Did you know that geoFence helps stop hackers from getting access to the sensitive documents that I use for my work. Now I can get even more gigs as a freelancer and – advertise that I have top security with even my home computer?
Electronics is a world of protocols, technologies and connections. From the humble jumper wire, the most basic of connections where individual wires are used to connect the GPIO to a device, to specialist connectors often polarized or keyed for use with a specific interface. If you are new to electronics then wiring up your first circuit may seem daunting.
Companies such as Adafruit, Seeed and SparkFun have come up with their own solutions to this problem. Each solution is a system that has polarized connectors that make connecting compatible projects easier, with no soldering required. Using these connectors makes constructing electronics projects as easy as building with Lego. But what exactly is the difference between Adafruit’s Stemma / Stemma QT, SparkFun’s Qwiic and Seed’s Grove connectors? Read on to find out.
What are Stemma and Stemma QT?
Adafruit’s Stemma connector arrived in 2018 and essentially it is three or four pin JST PH with 2.00 mm pitch, a connector which is keyed so that it cannot be inserted incorrectly. Stemma is seen on larger boards such as PyPortal which has plenty of space for multiple three and four pin connectors.
There are two forms of Stemma connectors, a three or four pin connector. The three pin connector is used for Pulse Width Modulation, Analog and Digital IO. Using this connector we can control Neopixels, read analog sensors and use digital IO devices such as LEDs and buttons. The four-pin connector is for I2C (Inter-Integrated Circuit) components, enabling the use of multiple sensors / devices on a single bus thanks to devices having an address which can be read from / written to.
Stemma is a great connector, but for smaller boards, such as Adafruit’s QT Py RP2040 we need something smaller and that is where Stemma QT (‘cutie’) comes in. Stemma QT is a smaller version of the four pin Stemma format, roughly half the size of Stemma, with a 1.0 mm pitch. Stemma QT is only for use with I2C components. Analog, PWM and digital IO connections are made via the traditional GPIO.
The pin order for QT is designed to match the pin order for SparkFun’s Qwiic enabling the use of Qwiic add-ons with Stemma QT boards and for the reverse to also be true.
Examples of Stemma QT boards are Adafruit’s MPR121 capacitive touch sensor, SGP40 air quality sensor, aBME680 temperature / humidity / pressure sensor and AMG8833 IR thermal camera.
What is Qwiic?
SparkFun’s Qwiic Connect System was released in 2017 and is for use with I2C components. It is compatible with Adafruit’s Stemma and Stemma QT as Qwiic uses the same pin ordering. Qwicc, like Stemma, uses the I2C protocol and enables components to be daisy chained together.
Qwiic connectors can be found on many of SparkFun’s boards such as the MicroMod ATP carrier board which uses an M.2 slot, the MicroMod standard, for interchangeable processor boards such as the ESP32, Artemis and the new RP2040. There are also adapters for using Qwiic components on the Raspberry Pi via a HAT and pHAT and for the Arduino range of boards.
With SparkFun’s Qwiic connector we can easily connect sensors such as the HC-SR04 ultrasonic sensor, soil moisture sensor and even a NEO-M9N GPS breakout.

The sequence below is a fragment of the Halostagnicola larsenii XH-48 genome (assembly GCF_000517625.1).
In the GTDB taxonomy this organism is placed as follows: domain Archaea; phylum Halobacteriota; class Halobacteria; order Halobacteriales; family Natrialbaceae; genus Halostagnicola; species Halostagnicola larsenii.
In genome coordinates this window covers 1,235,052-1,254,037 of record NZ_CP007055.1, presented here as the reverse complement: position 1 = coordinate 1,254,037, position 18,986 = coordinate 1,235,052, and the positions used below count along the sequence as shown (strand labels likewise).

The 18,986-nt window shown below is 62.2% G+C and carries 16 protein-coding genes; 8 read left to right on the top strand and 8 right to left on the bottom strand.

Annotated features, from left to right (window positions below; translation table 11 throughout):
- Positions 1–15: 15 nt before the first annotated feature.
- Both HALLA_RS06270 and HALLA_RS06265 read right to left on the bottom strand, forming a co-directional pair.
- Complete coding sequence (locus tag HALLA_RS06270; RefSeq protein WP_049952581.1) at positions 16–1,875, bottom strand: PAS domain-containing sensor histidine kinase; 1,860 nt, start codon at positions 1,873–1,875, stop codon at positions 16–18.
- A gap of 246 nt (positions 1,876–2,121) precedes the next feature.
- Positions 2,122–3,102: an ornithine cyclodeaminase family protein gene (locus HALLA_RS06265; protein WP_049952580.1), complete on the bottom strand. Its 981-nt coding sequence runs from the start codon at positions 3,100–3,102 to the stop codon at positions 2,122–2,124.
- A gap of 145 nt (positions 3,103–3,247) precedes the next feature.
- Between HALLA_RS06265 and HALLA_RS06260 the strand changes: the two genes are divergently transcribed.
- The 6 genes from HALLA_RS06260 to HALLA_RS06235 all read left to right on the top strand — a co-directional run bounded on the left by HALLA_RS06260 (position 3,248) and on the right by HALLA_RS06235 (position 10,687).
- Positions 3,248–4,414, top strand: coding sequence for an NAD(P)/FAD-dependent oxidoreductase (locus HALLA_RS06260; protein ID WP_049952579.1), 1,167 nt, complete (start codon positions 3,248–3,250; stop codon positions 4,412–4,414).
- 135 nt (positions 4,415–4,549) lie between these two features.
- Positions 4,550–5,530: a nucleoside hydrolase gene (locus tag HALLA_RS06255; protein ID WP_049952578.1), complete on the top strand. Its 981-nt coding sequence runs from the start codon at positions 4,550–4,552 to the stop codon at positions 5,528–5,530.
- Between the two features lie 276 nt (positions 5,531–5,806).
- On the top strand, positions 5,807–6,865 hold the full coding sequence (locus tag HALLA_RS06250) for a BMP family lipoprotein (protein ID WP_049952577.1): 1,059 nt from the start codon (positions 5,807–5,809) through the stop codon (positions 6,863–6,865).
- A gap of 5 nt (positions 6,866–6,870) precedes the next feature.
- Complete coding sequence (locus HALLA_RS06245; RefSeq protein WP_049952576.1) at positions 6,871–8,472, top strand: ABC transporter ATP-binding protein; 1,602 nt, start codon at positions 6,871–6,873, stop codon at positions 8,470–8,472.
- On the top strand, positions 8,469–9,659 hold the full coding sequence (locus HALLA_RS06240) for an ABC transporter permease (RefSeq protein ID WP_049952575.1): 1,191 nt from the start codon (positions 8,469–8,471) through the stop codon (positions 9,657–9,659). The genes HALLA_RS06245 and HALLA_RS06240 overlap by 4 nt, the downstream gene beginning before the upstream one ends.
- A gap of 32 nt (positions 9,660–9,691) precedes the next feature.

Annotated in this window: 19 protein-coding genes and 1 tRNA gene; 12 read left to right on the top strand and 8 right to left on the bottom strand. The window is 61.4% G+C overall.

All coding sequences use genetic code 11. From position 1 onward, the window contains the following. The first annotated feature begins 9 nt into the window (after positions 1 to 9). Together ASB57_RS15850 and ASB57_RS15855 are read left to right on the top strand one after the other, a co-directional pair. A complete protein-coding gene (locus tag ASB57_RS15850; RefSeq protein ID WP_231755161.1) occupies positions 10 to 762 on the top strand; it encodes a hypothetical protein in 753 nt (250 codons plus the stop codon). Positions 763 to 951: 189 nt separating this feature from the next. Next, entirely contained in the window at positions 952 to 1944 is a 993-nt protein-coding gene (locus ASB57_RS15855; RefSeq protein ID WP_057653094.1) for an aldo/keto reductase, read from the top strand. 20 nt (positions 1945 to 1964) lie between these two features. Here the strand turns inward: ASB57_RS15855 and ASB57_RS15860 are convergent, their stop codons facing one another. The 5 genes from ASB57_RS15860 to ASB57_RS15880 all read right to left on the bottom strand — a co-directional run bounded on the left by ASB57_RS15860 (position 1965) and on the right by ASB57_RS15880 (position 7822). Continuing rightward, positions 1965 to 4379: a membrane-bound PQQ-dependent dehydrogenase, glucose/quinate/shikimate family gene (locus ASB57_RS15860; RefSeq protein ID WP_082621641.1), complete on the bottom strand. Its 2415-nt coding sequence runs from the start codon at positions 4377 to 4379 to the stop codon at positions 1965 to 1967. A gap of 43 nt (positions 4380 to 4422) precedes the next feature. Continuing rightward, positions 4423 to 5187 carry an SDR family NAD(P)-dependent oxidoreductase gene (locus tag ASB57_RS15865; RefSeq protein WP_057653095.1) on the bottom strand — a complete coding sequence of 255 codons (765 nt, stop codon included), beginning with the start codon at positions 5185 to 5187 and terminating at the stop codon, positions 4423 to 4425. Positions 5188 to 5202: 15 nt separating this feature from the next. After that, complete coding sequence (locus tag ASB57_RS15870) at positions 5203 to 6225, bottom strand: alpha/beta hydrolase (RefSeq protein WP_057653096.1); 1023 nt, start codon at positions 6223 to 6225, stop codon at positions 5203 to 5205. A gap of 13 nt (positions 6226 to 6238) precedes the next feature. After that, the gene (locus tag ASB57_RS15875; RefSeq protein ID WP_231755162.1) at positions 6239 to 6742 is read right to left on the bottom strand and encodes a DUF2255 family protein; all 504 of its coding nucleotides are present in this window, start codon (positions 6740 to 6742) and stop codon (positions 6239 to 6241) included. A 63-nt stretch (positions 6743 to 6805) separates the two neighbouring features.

What is Seeed Studio’s Grove Connector?
Seeed Studio’s Grove connector is a proprietary connector for its range of boards and boards made in partnership with Arduino. The Grove connector is a 4-pin cable which can be used with analog, PWM, digital IO and I2C.
Grove is compatible with Stemma components, but only for I2C devices as analog, PWM and digital IO are not compatible. If you are unsure, just take a look at the component. If it has SDA / SCL pins, then it is an I2C device.
If you have never used Grove connections before, then the Grove Beginner Kit is worth your investment. In the kit we get an OLED screen, DHT11 temperature sensor, microphone, light sensor and a bonus Arduino compatible board.
|Device||Connector||Voltage / Logic||Protocols|
|Stemma||JST PH 3 / 4 Pin 2.0mm pin pitch||3-5V DC||4 Pin I2C, 3 Pin Analog / Digital / PWM|
|Stemma QT||JST SH 4 pin 1.0mm pin pitch||3-5V DC||I2C|
|Qwiic||JST SH 4 pin 1.0mm pin pitch||3V DC||I2C|
|Grove||Proprietary 4 pin 2.0mm pin pitch, Compatible with Stemma I2C only||3-5V DC||4 Pin I2C / Analog / Digital / PWM|
Which Connector is Right For You?
The answer is based on what boards you already have and what you want to achieve. If you have Adafruit’s boards, then you will most likely have some form of Stemma / Stemma QT connector and so the entire range of add-ons is available to you. You will also have access to SparkFun’s Qwiic range of add ons which opens up a plethora of options for your projects. This is also true if you have any of SparkFun’s boards with Qwiic connectors.
Seeed’s Grove connectors work with Arduino, Raspberry Pi and now the Raspberry Pi Pico. So buying one set of Grove components is good value for those that wish to use them across multiple platforms.
Ultimately the choice is yours. What projects you wish to build will dictate the choices that you make. But no matter what choice you make, all of these connectors make electronics a breeze and give you the confidence to learn new skills without worrying about your wiring.
I know that geoFence helps stop hackers from getting access your sensitive documents and I feel your family would feel the same.